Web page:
Owing to this, many feel that even before Kayihura was accused of playing a role in Kaweesi’s murder, before President Museveni, he already had a case to answer.

When in June, the Director General of ISO, Kaka Bagyenda, presented a report to the president, which claimed that Kayihura had assassinated Kaweesi in order to forestall a possibility of the latter becoming a successor, he only piled on Kayihura’s already existing troubles.

Following this report and a meeting that discussed its contents, President Museveni directed that Kayihura is arrested.

Indeed, some of the “evidence” in the report was openly put to Kayihura on June 13 after Deputy Chief of Defence Forces, Lt. Gen. Wilson Mbandi, and the head of CMI; Brig. Abel Kandiho, arrested him from his farmhouse in Kashagama, Lyantonde District, and flew him to Entebbe in helicopter and immediately drove him to Makyindye Military Barracks, where he remains detained.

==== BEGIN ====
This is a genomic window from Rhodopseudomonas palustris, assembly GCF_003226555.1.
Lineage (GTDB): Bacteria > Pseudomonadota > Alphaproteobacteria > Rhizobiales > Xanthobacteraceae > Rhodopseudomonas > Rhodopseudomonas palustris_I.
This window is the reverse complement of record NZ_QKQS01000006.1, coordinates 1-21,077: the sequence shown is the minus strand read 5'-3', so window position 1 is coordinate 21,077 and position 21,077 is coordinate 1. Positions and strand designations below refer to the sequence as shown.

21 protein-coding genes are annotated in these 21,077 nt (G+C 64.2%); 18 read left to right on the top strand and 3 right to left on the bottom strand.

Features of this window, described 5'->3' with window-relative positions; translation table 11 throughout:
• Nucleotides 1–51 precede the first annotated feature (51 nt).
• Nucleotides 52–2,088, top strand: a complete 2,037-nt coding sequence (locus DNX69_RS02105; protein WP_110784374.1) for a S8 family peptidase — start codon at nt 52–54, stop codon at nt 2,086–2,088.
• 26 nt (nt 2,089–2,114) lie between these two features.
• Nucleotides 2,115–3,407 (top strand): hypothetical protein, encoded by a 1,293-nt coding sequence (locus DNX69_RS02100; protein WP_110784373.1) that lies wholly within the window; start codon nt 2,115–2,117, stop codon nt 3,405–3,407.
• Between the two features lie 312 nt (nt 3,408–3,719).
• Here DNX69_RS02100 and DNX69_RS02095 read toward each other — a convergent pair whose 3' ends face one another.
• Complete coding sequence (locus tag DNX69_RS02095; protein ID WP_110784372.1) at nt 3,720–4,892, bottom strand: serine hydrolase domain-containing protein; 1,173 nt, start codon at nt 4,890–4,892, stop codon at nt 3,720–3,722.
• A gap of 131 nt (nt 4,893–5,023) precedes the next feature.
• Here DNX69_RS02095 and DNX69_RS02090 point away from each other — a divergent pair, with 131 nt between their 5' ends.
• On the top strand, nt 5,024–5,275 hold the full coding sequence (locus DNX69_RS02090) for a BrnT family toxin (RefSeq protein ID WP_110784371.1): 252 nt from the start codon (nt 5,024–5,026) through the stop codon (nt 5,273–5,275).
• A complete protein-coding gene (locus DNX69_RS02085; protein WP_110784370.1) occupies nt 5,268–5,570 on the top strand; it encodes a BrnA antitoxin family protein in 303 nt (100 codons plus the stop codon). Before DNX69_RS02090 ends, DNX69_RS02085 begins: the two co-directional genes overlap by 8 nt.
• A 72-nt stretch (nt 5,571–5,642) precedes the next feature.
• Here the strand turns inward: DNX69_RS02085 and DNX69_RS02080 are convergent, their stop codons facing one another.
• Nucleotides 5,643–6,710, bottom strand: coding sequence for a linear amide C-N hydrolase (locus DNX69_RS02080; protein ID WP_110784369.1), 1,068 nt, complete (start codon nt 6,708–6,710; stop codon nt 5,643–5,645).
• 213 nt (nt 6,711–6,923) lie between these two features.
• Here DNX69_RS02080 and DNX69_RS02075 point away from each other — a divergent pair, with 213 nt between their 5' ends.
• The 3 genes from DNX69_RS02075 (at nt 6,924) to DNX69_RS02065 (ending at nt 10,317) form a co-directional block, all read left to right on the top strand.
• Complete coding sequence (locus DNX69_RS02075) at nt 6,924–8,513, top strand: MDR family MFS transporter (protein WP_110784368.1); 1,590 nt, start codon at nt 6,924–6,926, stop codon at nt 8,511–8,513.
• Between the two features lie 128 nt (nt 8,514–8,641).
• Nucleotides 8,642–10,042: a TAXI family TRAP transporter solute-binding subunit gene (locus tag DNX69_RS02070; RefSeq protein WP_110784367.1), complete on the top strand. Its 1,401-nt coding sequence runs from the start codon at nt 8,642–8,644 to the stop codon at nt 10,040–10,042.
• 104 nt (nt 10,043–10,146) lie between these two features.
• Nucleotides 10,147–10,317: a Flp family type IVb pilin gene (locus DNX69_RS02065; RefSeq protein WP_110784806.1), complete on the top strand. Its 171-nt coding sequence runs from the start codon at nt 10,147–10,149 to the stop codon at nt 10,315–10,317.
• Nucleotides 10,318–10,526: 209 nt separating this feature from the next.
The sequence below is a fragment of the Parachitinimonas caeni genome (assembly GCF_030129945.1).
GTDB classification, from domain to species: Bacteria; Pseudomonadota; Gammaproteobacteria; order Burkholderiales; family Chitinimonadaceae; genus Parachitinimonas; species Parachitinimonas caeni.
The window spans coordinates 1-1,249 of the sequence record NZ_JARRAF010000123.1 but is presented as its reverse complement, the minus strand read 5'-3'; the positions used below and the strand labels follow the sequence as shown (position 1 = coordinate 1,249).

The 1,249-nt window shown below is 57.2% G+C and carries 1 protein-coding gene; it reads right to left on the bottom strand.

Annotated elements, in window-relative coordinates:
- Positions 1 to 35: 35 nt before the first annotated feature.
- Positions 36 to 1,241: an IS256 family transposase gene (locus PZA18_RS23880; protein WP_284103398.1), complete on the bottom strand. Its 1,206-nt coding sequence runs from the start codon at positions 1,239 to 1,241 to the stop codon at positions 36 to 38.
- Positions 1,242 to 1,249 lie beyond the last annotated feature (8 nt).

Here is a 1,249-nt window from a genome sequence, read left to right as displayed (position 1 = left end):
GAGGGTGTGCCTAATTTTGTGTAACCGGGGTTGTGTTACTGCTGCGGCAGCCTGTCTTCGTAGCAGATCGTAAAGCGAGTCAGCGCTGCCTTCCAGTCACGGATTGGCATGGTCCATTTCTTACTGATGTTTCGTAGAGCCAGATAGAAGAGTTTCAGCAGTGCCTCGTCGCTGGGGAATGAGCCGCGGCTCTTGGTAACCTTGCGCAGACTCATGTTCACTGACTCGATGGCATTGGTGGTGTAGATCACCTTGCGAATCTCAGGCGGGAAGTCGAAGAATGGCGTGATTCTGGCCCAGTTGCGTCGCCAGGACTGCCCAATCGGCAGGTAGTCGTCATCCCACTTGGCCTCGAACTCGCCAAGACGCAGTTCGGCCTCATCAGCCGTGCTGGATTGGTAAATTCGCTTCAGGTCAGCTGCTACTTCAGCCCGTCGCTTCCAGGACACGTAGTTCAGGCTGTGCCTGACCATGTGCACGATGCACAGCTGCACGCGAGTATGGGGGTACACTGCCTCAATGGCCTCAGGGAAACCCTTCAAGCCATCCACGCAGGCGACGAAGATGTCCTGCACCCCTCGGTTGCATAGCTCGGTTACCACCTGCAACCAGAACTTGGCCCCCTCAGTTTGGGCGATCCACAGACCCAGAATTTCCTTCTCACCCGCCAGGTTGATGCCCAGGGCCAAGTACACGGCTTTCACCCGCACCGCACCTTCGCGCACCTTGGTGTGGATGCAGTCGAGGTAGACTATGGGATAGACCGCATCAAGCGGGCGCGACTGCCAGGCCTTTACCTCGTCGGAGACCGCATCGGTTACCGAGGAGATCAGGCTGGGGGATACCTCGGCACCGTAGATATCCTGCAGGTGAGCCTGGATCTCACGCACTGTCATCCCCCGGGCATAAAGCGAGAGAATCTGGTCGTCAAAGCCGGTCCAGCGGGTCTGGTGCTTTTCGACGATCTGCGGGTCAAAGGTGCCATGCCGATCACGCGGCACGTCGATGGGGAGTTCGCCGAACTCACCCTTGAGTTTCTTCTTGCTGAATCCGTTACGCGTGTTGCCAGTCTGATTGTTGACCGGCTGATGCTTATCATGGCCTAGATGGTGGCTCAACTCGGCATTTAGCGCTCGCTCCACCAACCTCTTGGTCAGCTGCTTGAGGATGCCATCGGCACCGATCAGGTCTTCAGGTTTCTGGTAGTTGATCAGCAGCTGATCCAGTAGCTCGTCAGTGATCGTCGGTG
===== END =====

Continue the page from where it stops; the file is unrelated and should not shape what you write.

After his arrest, Museveni instructed that a joint investigations team comprising police, ISO and CMI be set up to handle the matter.

At the end of the investigations, the team found that all the evidence against Kayihura and his associates implicating them over the murder of Kaweesi was allegedly fabricated.

As a result, Kayihura has been slapped with other charges almost completely similar to those the military court slapped on another group of his aides on Oct.27, 2017.

These included; Senior Superintendent of Police Nixon Agasirwe, the former commander Special Operations Unit, Senior Commissioner of Police Joel Aguma, the commandant of the police Professional Standards Unit, Assistant Superintendent of Police Magada of crime intelligence, and Benon Atwebembeire, Sgt Abel Tumukunde, the Kampala Metropolitan Police flying squad commander, Faisal Katende of flying squad and Amon Kwarisima.

Apart from these police officers, the other two suspects were; a former Rwandan soldier, Rene Rutanungira, who has been living in Uganda and a Congolese national, Bahati Mugenga.